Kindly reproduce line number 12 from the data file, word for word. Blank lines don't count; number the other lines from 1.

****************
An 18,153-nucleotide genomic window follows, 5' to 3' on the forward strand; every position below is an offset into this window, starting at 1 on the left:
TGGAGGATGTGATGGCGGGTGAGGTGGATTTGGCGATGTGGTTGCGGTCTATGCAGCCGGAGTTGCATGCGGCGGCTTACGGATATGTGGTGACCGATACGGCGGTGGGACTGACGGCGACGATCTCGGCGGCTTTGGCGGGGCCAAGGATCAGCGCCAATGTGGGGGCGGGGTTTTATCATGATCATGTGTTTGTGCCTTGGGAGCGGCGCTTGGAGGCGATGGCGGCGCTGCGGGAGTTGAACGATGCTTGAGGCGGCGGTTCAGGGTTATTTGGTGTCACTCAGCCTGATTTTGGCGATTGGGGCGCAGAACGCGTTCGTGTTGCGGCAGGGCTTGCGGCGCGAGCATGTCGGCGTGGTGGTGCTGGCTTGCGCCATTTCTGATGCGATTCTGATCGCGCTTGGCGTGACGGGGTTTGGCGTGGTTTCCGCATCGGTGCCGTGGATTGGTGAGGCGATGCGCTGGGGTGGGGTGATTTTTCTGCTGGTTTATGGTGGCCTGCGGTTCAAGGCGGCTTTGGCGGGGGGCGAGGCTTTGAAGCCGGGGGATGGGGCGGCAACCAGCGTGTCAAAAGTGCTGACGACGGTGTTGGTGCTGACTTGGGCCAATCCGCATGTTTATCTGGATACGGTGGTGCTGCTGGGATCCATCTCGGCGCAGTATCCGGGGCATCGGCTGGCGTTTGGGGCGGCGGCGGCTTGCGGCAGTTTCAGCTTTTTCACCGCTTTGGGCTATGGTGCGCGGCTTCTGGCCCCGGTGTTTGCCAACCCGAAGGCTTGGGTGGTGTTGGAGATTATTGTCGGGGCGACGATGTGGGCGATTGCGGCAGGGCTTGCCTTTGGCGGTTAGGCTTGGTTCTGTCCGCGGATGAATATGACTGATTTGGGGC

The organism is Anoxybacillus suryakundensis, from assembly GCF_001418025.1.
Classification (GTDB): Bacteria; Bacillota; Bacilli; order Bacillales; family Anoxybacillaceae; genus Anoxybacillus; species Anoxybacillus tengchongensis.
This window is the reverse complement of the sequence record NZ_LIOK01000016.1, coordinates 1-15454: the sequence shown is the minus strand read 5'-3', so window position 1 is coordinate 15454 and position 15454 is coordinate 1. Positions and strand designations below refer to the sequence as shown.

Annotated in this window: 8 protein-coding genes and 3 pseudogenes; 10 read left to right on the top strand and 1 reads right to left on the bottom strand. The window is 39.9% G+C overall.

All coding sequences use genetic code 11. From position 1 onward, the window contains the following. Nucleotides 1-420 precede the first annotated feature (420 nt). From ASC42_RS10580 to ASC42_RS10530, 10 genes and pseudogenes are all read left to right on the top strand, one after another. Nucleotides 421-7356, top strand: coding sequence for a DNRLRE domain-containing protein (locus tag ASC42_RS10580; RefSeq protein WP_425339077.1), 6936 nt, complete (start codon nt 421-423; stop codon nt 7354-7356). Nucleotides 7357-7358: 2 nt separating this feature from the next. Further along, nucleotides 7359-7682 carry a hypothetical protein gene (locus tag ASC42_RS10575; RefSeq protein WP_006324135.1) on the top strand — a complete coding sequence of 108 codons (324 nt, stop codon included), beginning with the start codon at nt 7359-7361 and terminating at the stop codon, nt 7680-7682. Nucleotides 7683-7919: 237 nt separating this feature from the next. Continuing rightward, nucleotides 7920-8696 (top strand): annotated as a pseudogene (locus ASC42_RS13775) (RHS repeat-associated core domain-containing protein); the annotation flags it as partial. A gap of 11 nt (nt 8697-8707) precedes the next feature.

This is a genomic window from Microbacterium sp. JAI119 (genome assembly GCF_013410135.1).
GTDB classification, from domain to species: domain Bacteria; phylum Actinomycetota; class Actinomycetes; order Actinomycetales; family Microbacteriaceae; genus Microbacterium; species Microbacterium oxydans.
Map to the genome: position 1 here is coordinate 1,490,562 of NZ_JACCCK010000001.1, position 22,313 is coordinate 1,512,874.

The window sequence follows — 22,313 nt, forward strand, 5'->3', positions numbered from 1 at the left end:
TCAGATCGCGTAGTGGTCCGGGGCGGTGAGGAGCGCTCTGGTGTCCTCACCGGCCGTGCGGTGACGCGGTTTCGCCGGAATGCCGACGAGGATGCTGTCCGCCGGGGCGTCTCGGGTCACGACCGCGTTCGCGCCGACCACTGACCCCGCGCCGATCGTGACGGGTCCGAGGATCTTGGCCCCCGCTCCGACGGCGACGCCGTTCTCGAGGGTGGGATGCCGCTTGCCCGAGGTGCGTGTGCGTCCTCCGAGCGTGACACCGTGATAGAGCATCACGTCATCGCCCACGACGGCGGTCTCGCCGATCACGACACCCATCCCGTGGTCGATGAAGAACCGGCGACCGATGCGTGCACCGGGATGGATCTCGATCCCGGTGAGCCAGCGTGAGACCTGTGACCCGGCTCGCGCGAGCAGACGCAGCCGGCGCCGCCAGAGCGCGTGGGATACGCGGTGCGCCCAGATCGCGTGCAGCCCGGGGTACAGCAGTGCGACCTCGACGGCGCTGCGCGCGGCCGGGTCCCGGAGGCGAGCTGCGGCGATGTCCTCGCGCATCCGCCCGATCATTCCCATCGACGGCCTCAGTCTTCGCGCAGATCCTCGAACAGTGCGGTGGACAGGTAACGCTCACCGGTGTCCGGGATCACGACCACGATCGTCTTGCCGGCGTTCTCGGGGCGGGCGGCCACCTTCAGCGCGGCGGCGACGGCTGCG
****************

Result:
TCAGATCGCGTAGTGGTCCGGGGCGGTGAGGAGCGCTCTGGTGTCCTCACCGGCCGTGCGGTGACGCGGTTTCGCCGGAATGCCGACGAGGATGCTGTCCGCCGGGGCGTCTCGGGTCACGACCGCGTTCGCGCCGACCACTGACCCCGCGCCGATCGTGACGGGTCCGAGGATCTTGGCCCCCGCTCCGACGGCGACGCCGTTCTCGAGGGTGGGATGCCGCTTGCCCGAGGTGCGTGTGCGTCCTCCGAGCGTGACACCGTGATAGAGCATCACGTCATCGCCCACGACGGCGGTCTCGCCGATCACGACACCCATCCCGTGGTCGATGAAGAACCGGCGACCGATGCGTGCACCGGGATGGATCTCGATCCCGGTGAGCCAGCGTGAGACCTGTGACCCGGCTCGCGCGAGCAGACGCAGCCGGCGCCGCCAGAGCGCGTGGGATACGCGGTGCGCCCAGATCGCGTGCAGCCCGGGGTACAGCAGTGCGACCTCGACGGCGCTGCGCGCGGCCGGGTCCCGGAGGCGAGCTGCGGCGATGTCCTCGCGCATCCGCCCGATCATTCCCATCGACGGCCTCAGTCTTCGCGCAGATCCTCGAACAGTGCGGTGGACAGGTAACGCTCACCGGTGTCCGGGATCACGACCACGATCGTCTTGCCGGCGTTCTCGGGGCGGGCGGCCACCTTCAGCGCGGCGGCGACGGCTGCG